Trunk Testing Tribulation

It's Challenging to Power Down Segments While the Plant is Down, Let Alone While a Process Is Up. Powering Down Is Not an Attractive Option

By John Rezabek

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Our H1 (Fieldbus interface) card design had changed, and terminals that were once available to attach test equipment were gone. Since our techs wanted to hook up their Relcom FBT-6 in the comfort of the rack room, the solution to the missing terminals was to expose a small length of bare wire beneath each terminal. That seemed okay until two test clips touched, and shorted out an entire segment. We didn't shut the plant down, but the excitement that ensued was enough to discourage us from ever attempting that again.

Early in the design phase, engineers are faced with choices regarding how they design networks conforming to the hazardous area classifications. Many users in North America find their area classifications are Class 1, Division 2 as defined by the ANSI/NFPA standards, equivalent to "Zone 2" in IEC 60079-10. Even before the widespread use of bus technologies, users frequently deployed the "non-incendive" concept for 24-VDC instrumentation.

Non-incendive means a well-maintained system protected from casual tampering won't create enough heat or a spark of sufficient energy to ignite a hazardous atmosphere. It can also mean that the system employs current-limiting circuitry that ensures the energy of a fault will be too low to ignite a hazardous vapor.

Profibus PA and Foundation fieldbus solutions offered by suppliers such as Pepperl+Fuchs, MTL, MooreHawke, Turck, Stahl, Cobalt and others (see the Fieldbus.org website) for a complete listing of certified products) achieve hazardous area standards in a variety of ways, many of which rely on energy-limiting circuitry. Twisted pairs extending from such networks are individually current-limited, which is how the spurs preserve the non-incendive properties required for live working. This means an energy-limited spur can have enclosure covers removed, hazardous area-compliant test equipment connected, and can be worked on without a "hot work" permit.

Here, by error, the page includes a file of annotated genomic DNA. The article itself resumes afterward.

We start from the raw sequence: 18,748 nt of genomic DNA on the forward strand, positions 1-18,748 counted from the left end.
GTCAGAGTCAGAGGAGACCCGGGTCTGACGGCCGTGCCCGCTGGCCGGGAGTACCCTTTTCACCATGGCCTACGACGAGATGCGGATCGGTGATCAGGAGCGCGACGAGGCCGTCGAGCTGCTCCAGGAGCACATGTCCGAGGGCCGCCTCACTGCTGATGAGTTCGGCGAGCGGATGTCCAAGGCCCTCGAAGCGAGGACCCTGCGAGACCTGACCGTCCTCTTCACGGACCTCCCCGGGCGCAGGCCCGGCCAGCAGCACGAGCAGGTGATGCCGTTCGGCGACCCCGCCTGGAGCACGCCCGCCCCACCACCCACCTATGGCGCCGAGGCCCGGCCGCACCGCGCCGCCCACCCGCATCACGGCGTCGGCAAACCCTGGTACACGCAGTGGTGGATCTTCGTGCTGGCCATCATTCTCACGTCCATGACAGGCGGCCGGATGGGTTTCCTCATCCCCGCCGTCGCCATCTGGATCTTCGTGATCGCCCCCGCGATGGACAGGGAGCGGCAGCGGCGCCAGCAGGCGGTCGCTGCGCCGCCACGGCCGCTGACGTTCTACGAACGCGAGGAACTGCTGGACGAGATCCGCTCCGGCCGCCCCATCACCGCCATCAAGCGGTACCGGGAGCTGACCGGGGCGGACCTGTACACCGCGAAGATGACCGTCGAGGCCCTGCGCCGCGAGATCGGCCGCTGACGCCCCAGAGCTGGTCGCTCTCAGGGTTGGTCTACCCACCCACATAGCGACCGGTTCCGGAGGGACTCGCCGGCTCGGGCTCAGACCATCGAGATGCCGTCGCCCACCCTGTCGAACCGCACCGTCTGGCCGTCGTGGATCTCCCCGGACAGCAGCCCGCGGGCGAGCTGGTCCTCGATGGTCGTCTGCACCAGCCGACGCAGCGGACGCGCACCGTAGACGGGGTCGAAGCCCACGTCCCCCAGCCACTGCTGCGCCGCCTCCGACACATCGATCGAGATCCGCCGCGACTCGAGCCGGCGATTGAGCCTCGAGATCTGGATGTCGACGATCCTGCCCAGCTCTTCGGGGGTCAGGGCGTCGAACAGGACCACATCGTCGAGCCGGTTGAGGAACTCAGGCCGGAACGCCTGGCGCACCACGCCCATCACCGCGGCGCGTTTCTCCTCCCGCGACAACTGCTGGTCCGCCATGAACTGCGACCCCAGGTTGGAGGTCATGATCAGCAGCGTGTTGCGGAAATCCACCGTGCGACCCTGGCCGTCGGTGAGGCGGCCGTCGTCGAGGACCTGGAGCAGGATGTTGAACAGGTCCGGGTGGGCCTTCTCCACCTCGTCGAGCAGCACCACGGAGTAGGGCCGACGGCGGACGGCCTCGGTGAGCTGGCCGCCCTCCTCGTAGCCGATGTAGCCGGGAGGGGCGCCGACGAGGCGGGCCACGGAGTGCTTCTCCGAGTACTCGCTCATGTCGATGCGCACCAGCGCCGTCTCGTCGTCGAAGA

The trunk is another matter. In solutions designed to achieve an NEC (NFPA) non-incendive rating, the trunk itself is not current-limited, and can carry in excess of 500 mA. This is great if you have heavily loaded segments and segments with power-hungry, two-wire transmitters, but 500 milliamps means there's no protection for interaction with the trunk in the classified area while you're under power. A gas test and hot work permit and, possibly, persistent monitoring, depending on local practices and concerns, are required. You can power down the trunk from the safe area, but that would mean all the devices on the segment would power down and remain out of service for the duration. I have found it very challenging to power down segments while the plant is down—let alone while the process is up and generating revenue. Powering down is not an attractive option.

Intrinsically safe (IS) solutions called "high-power trunk" preserve the high current capability of the non-incendive solution, and permit the user to have IS spurs. The issue of live working of the trunk typically is addressed by segregating the trunk terminations and enclosing them separately. You have to work at it a bit, but you could still conceivably undo the protective measures, and connect to the trunk under power.

As we design systems that will be turned over to less trained and experienced workers, maybe the choices that are "most foolproof" will be more compelling. There are solutions available that ensure even the trunk isn't an ignition source for live-working. Contemplating such scenarios, I can visualize the multitude of troubles that the heedless, untrained or ignorant can get themselves into. Live-working on the trunk during process operation is unwise for another reason: the trunk is the common-mode fault path for all the devices on the segment, and it's best to leave it be once it's landed. Nowadays we always connect test equipment at unused spurs.

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